2. We all would do well to be less sensitive as to what label someone uses when referring to us. What matters about you is what you think of you; not anyone else. If you decide tomorrow you have become a “he” instead of a “she”, well fine. Someone calling you a “he” doesn’t make you one. It only betrays how they instinctively think of you. And frankly, everyone you have ever met (and I’m talking about all of us when I say “you”) has a different idea of who you are and those ideas will all be different, and different than your own idea, and different than the real authentic you.
3. We all would do well, I think, to remember that words have multiple meanings and that words are only signposts. It is not words that matter, it is intention that matters. “Woman” has always been meant to specify the female gender but “Man” was not originally intended to specify male gender. It was supposed to mean human. I think we would do well to try to allow such words as “man” and “he” and “him” to reclaim that unspecificity and let them all mean “person”
4. To those who propose the new pronoun “Ze” as a non-specific alternative to he and she, I urge you to keep in mind that the words he and she come from the mouth instinctively. Our language/communication programming does not include a pause for thought at such a juncture. Nobody will automatically absorb Ze into their lexicon instinctively, and so expecting people to use it in conversation - much like expecting people to suddenly reverse their he-she usage right after you come out of the closet as trans-gender-feeling, can amount to a bit of a witch hunt. You’ll discover that people have a firm instinctive preconception of your gender and when in conversation with another person, frankly, their idea of your gender is not necessarily less relevant than your own. I think it’s only realistic to be patient. As for the Ze idea, hey, we can go ahead and start using it but it will likely take root in writing well ahead of speech - if it takes root at all - for language is a process of group organics and cannot be intentionally regulated except in contract law! - and we’ll have to be okay with that. I doubt the word will ever find its way out of my mouth - and I can’t possibly apologize for that - but it might, if we start to put it in writing - become an instinctive reality a generation from now? I think that’s about the best you can hope for. And if you do think we should use the “Ze” word, the way to go about it is not through seeking consensus. The thing to do is just start using it! That’s how language evolves. People throw it up and it sticks or it doesn't.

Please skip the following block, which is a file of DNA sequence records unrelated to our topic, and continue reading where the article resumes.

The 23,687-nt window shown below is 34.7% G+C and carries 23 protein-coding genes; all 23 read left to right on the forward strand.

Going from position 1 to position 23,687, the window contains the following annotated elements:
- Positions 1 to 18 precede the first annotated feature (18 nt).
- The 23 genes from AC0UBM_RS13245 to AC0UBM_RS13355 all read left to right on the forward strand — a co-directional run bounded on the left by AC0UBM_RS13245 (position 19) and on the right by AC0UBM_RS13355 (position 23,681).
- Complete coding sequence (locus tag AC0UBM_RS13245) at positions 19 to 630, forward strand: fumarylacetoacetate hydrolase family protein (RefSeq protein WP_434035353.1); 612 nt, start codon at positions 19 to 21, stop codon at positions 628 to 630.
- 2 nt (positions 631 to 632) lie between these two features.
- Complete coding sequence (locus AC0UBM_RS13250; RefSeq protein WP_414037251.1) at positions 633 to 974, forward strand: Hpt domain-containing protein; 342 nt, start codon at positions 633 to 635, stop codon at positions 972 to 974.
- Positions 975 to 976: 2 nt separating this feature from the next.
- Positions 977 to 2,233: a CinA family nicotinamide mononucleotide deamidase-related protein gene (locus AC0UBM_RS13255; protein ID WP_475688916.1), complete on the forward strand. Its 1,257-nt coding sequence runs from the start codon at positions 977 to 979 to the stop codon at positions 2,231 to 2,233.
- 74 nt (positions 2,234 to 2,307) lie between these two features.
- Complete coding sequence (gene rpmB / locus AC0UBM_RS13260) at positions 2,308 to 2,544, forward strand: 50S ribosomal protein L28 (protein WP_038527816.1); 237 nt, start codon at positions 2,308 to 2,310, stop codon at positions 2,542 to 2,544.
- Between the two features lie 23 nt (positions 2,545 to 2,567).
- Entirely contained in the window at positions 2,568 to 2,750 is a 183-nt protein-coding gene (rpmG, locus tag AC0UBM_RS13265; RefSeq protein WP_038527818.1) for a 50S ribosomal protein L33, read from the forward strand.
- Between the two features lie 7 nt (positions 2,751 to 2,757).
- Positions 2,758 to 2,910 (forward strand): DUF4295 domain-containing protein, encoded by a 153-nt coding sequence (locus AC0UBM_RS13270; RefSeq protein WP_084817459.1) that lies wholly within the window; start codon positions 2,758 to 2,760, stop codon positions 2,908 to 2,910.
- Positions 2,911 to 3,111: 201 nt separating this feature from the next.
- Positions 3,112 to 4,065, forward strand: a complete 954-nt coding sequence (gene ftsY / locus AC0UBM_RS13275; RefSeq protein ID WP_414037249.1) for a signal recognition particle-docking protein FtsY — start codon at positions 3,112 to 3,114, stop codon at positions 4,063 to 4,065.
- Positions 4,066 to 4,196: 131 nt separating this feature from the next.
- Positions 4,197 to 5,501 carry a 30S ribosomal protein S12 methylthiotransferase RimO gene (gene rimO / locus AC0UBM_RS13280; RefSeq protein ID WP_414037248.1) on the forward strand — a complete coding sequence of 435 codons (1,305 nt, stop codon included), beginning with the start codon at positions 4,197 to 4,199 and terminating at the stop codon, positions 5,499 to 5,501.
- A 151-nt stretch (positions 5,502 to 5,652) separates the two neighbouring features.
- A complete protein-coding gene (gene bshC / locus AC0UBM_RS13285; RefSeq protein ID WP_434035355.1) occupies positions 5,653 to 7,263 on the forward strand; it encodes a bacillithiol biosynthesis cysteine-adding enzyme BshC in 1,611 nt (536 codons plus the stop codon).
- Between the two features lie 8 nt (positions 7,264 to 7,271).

5. With regards to the plural confusion which currently badgers me; the use of they, them and their: I suggest that such a tricky migration might be significantly smoothed if we take an extra step by habitually changing the plural use of those words to - I don’t know - “they all” or “them all” or something like that.
I hope I am not misconstrued. I care about your feelings and I would like to try to help you feel comfortable with your body and your role within society and (gratefully) within my life. But we have to keep it real. The evolution of language naturally seeks clarity and thus changes with the times. The evolution of language does not seek confusion.